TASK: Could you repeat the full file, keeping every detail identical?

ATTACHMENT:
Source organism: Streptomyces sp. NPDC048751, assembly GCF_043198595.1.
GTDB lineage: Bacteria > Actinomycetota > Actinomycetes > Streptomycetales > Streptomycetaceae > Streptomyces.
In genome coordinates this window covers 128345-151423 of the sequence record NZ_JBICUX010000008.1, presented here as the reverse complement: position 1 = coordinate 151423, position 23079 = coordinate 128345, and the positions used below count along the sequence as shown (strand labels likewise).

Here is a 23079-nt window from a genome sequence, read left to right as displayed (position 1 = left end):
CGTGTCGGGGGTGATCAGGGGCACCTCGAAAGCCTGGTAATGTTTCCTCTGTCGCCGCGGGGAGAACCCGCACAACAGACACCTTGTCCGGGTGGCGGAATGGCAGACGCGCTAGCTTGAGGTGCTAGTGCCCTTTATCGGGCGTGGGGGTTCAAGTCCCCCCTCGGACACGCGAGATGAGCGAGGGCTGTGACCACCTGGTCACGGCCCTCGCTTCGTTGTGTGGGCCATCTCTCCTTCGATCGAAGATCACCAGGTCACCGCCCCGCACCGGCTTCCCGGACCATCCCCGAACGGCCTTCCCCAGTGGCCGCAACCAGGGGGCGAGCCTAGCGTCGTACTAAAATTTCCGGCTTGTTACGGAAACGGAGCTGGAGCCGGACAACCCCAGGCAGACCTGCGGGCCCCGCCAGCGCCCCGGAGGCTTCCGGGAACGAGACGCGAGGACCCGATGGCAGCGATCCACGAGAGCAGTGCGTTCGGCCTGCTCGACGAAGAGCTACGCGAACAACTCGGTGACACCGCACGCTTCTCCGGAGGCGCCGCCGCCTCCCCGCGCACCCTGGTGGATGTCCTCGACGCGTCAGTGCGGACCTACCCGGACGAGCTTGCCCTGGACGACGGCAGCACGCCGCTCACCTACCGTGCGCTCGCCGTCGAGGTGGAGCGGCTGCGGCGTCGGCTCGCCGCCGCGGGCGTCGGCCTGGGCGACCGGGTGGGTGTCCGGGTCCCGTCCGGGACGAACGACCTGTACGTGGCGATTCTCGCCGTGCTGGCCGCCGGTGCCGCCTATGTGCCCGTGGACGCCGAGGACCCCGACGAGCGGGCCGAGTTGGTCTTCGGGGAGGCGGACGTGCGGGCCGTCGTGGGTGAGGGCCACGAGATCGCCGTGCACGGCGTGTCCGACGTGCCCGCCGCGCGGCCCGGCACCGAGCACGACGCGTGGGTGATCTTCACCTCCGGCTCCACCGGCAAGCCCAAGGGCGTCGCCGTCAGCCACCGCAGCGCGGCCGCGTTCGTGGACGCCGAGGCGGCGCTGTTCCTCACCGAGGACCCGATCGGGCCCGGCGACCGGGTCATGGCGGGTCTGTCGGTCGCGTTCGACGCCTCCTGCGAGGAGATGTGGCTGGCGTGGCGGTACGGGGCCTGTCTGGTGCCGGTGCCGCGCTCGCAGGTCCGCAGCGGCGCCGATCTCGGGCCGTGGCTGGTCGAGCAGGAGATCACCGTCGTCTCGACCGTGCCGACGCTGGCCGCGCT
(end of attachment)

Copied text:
Source organism: Streptomyces sp. NPDC048751, assembly GCF_043198595.1.
GTDB lineage: Bacteria > Actinomycetota > Actinomycetes > Streptomycetales > Streptomycetaceae > Streptomyces.
In genome coordinates this window covers 128345-151423 of the sequence record NZ_JBICUX010000008.1, presented here as the reverse complement: position 1 = coordinate 151423, position 23079 = coordinate 128345, and the positions used below count along the sequence as shown (strand labels likewise).

Here is a 23079-nt window from a genome sequence, read left to right as displayed (position 1 = left end):
CGTGTCGGGGGTGATCAGGGGCACCTCGAAAGCCTGGTAATGTTTCCTCTGTCGCCGCGGGGAGAACCCGCACAACAGACACCTTGTCCGGGTGGCGGAATGGCAGACGCGCTAGCTTGAGGTGCTAGTGCCCTTTATCGGGCGTGGGGGTTCAAGTCCCCCCTCGGACACGCGAGATGAGCGAGGGCTGTGACCACCTGGTCACGGCCCTCGCTTCGTTGTGTGGGCCATCTCTCCTTCGATCGAAGATCACCAGGTCACCGCCCCGCACCGGCTTCCCGGACCATCCCCGAACGGCCTTCCCCAGTGGCCGCAACCAGGGGGCGAGCCTAGCGTCGTACTAAAATTTCCGGCTTGTTACGGAAACGGAGCTGGAGCCGGACAACCCCAGGCAGACCTGCGGGCCCCGCCAGCGCCCCGGAGGCTTCCGGGAACGAGACGCGAGGACCCGATGGCAGCGATCCACGAGAGCAGTGCGTTCGGCCTGCTCGACGAAGAGCTACGCGAACAACTCGGTGACACCGCACGCTTCTCCGGAGGCGCCGCCGCCTCCCCGCGCACCCTGGTGGATGTCCTCGACGCGTCAGTGCGGACCTACCCGGACGAGCTTGCCCTGGACGACGGCAGCACGCCGCTCACCTACCGTGCGCTCGCCGTCGAGGTGGAGCGGCTGCGGCGTCGGCTCGCCGCCGCGGGCGTCGGCCTGGGCGACCGGGTGGGTGTCCGGGTCCCGTCCGGGACGAACGACCTGTACGTGGCGATTCTCGCCGTGCTGGCCGCCGGTGCCGCCTATGTGCCCGTGGACGCCGAGGACCCCGACGAGCGGGCCGAGTTGGTCTTCGGGGAGGCGGACGTGCGGGCCGTCGTGGGTGAGGGCCACGAGATCGCCGTGCACGGCGTGTCCGACGTGCCCGCCGCGCGGCCCGGCACCGAGCACGACGCGTGGGTGATCTTCACCTCCGGCTCCACCGGCAAGCCCAAGGGCGTCGCCGTCAGCCACCGCAGCGCGGCCGCGTTCGTGGACGCCGAGGCGGCGCTGTTCCTCACCGAGGACCCGATCGGGCCCGGCGACCGGGTCATGGCGGGTCTGTCGGTCGCGTTCGACGCCTCCTGCGAGGAGATGTGGCTGGCGTGGCGGTACGGGGCCTGTCTGGTGCCGGTGCCGCGCTCGCAGGTCCGCAGCGGCGCCGATCTCGGGCCGTGGCTGGTCGAGCAGGAGATCACCGTCGTCTCGACCGTGCCGACGCTGGCCGCGCT